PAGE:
It seems that you cannot open a mountain biking magazine these days and not see some debate on whether flow trails are the end of the classical, technical, rocky and rooty (read New England) mountain biking and how these trails will make it easy for those non-fit, GoPro equipped crowds jam the trails. My first exposure to a flow trail was in 2011 during the BC bike race Squamish stage: the famous Half Nelson trail. I think it came as a surprise to most of the XC racers since I saw people riding it cautiously. I did, too. Few years ago, when riding at Squamish again, I was invited by a friendly local to follow him down Half Nelson. Wide bars, slammed seat, elbows wide and knees bowed, this guy flowed down the trail effortlessly, keeping his wheels in the air more often than touching the ground. Of course, he lost me on the second berm.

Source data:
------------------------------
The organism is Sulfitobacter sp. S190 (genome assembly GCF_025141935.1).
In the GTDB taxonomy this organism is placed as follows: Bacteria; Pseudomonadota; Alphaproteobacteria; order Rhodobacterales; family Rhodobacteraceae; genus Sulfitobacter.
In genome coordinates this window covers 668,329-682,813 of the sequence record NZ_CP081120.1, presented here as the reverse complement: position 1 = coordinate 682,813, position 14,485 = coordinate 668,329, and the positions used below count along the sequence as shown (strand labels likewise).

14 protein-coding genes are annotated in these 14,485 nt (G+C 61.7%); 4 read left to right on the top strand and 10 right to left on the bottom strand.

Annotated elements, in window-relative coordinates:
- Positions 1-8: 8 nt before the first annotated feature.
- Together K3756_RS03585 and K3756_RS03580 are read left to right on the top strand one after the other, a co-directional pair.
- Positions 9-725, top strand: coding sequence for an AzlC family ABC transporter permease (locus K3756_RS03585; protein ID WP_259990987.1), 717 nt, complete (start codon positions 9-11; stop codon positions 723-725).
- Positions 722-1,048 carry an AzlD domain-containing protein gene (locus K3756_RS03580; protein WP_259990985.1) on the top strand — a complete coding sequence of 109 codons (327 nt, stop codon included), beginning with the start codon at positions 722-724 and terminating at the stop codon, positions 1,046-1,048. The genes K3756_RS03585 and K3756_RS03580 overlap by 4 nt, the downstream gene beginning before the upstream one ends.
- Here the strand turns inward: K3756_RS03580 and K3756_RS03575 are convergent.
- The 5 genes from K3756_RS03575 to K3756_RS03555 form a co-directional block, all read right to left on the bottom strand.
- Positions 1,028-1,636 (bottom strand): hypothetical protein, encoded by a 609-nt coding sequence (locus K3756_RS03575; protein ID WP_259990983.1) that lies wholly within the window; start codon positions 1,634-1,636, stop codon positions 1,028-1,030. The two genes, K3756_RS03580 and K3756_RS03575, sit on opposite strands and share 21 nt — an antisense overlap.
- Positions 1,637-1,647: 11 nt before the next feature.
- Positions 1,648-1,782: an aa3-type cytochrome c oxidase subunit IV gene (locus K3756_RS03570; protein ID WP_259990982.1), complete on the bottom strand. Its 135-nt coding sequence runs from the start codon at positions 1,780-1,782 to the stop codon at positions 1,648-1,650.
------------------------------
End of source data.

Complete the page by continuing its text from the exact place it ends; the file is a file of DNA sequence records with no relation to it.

In the Bay Area, not one, but three new flow trails opened recently: one at Tamarancho - the Endor trail, one at East Bay's Crockett Hills and finally, a 4-mile long sculpted jewel at Demo. That's where I headed on Sunday, but thought it would be a good idea to climb 11 miles to Demo from Aptos as a warm-up. The Aptos Creek trail (above) flowed nicely and the surrounding redwoods were so calming. From the top, it is another couple of miles on the Ridge trail to the Flow trail. The flow trail has six segments and it was immediately obvious this was a professionally built trail. Names of sponsoring companies and bike shops hang on nice wooden signs from the trees. Once you point your front wheel down, you have no time to look around though. Now it was me with super wide bars, dropper seat post all the way down, on a 140mm carbon superbike! OK, I tried to keep my tires on  the dirt, but soon I found myself letting off the brakes and pumping the back sides of jumps. The fun seemed like it would never end and my legs, core muscles and forearms were getting tired. One run on this trail felt like 45 miles of trail riding! I was hoping for another loop or a ride down Braille trail, but after climbing out on Sulfur Springs and another couple of miles uphill on Ridge Trail, I was burnt. The 11 mile downhill back to Aptos was like a magic carpet ride.